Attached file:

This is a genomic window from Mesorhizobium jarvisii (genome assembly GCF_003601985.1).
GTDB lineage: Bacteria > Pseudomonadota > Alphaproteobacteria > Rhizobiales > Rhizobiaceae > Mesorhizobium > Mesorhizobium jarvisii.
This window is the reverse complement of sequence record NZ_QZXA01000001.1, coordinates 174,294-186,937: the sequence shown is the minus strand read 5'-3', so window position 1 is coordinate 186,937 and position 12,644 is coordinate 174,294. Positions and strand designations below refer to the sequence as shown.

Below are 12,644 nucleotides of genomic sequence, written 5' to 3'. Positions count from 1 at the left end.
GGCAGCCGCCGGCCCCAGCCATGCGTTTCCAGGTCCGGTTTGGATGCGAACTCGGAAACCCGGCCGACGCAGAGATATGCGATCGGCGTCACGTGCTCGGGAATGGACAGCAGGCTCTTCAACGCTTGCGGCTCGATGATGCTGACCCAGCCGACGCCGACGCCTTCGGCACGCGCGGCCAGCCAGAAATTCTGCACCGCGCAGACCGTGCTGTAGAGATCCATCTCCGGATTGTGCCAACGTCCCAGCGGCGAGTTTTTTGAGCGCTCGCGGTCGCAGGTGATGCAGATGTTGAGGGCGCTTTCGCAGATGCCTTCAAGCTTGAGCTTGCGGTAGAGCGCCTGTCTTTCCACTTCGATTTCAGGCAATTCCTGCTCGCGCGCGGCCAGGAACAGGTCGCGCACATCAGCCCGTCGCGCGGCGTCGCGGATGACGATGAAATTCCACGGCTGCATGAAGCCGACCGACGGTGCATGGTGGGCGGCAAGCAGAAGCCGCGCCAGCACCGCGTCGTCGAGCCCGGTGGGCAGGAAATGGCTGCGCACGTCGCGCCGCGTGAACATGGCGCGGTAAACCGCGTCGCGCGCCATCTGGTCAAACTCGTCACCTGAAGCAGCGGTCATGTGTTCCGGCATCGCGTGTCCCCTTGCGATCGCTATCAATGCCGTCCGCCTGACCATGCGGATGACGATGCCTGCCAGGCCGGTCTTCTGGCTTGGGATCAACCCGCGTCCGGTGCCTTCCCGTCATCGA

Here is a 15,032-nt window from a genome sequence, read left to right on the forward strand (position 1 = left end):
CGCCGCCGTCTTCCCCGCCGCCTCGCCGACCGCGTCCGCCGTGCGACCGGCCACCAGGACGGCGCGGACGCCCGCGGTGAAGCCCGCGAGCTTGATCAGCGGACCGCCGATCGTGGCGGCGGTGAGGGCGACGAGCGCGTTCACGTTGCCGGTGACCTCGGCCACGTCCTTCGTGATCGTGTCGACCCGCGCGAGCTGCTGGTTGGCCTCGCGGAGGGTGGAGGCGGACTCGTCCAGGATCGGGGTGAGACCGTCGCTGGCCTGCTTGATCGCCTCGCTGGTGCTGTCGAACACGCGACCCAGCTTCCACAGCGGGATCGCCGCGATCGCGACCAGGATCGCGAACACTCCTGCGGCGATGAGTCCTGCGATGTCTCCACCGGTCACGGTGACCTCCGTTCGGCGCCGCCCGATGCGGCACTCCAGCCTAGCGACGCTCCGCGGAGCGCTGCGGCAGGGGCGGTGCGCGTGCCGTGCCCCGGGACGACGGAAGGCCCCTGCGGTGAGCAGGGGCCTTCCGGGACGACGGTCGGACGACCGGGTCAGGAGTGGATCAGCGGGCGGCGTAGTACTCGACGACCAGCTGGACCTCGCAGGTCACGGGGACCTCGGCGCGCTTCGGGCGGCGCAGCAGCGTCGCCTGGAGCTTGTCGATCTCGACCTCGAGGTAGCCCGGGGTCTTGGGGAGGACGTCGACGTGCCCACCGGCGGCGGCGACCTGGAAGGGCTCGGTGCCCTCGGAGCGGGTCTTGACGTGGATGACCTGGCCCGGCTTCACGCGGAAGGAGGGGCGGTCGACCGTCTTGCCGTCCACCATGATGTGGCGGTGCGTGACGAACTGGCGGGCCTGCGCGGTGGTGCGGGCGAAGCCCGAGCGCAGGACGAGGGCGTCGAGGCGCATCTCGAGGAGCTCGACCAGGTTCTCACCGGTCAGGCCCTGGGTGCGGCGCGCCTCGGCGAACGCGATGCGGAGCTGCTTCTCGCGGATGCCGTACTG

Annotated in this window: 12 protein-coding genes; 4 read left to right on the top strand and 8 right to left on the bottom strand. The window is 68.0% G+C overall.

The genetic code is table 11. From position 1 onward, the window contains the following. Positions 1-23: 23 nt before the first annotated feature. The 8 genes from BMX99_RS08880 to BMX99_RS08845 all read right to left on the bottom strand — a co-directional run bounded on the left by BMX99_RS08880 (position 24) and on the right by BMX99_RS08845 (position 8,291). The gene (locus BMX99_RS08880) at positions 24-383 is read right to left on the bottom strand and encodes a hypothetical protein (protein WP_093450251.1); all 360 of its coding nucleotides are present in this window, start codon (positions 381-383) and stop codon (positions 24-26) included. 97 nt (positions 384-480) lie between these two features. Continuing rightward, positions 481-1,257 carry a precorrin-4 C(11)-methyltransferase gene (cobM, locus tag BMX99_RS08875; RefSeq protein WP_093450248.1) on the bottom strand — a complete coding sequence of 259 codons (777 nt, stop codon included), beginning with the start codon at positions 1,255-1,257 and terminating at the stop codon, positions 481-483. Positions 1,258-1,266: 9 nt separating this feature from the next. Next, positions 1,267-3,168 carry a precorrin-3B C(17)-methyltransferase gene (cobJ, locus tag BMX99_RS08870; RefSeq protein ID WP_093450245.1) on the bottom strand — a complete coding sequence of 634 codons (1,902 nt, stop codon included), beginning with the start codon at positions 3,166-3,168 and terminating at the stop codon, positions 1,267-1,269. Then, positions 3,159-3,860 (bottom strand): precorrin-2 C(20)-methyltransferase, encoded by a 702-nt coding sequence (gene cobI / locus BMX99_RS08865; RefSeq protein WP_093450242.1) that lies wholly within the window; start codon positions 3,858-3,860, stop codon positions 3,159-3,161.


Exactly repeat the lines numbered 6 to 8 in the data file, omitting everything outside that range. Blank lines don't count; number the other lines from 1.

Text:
Here is a 15,032-nt window from a genome sequence, read left to right on the forward strand (position 1 = left end):
CGCCGCCGTCTTCCCCGCCGCCTCGCCGACCGCGTCCGCCGTGCGACCGGCCACCAGGACGGCGCGGACGCCCGCGGTGAAGCCCGCGAGCTTGATCAGCGGACCGCCGATCGTGGCGGCGGTGAGGGCGACGAGCGCGTTCACGTTGCCGGTGACCTCGGCCACGTCCTTCGTGATCGTGTCGACCCGCGCGAGCTGCTGGTTGGCCTCGCGGAGGGTGGAGGCGGACTCGTCCAGGATCGGGGTGAGACCGTCGCTGGCCTGCTTGATCGCCTCGCTGGTGCTGTCGAACACGCGACCCAGCTTCCACAGCGGGATCGCCGCGATCGCGACCAGGATCGCGAACACTCCTGCGGCGATGAGTCCTGCGATGTCTCCACCGGTCACGGTGACCTCCGTTCGGCGCCGCCCGATGCGGCACTCCAGCCTAGCGACGCTCCGCGGAGCGCTGCGGCAGGGGCGGTGCGCGTGCCGTGCCCCGGGACGACGGAAGGCCCCTGCGGTGAGCAGGGGCCTTCCGGGACGACGGTCGGACGACCGGGTCAGGAGTGGATCAGCGGGCGGCGTAGTACTCGACGACCAGCTGGACCTCGCAGGTCACGGGGACCTCGGCGCGCTTCGGGCGGCGCAGCAGCGTCGCCTGGAGCTTGTCGATCTCGACCTCGAGGTAGCCCGGGGTCTTGGGGAGGACGTCGACGTGCCCACCGGCGGCGGCGACCTGGAAGGGCTCGGTGCCCTCGGAGCGGGTCTTGACGTGGATGACCTGGCCCGGCTTCACGCGGAAGGAGGGGCGGTCGACCGTCTTGCCGTCCACCATGATGTGGCGGTGCGTGACGAACTGGCGGGCCTGCGCGGTGGTGCGGGCGAAGCCCGAGCGCAGGACGAGGGCGTCGAGGCGCATCTCGAGGAGCTCGACCAGGTTCTCACCGGTCAGGCCCTGGGTGCGGCGCGCCTCGGCGAACGCGATGCGGAGCTGCTTCTCGCGGATGCCGTACTG

Annotated in this window: 12 protein-coding genes; 4 read left to right on the top strand and 8 right to left on the bottom strand. The window is 68.0% G+C overall.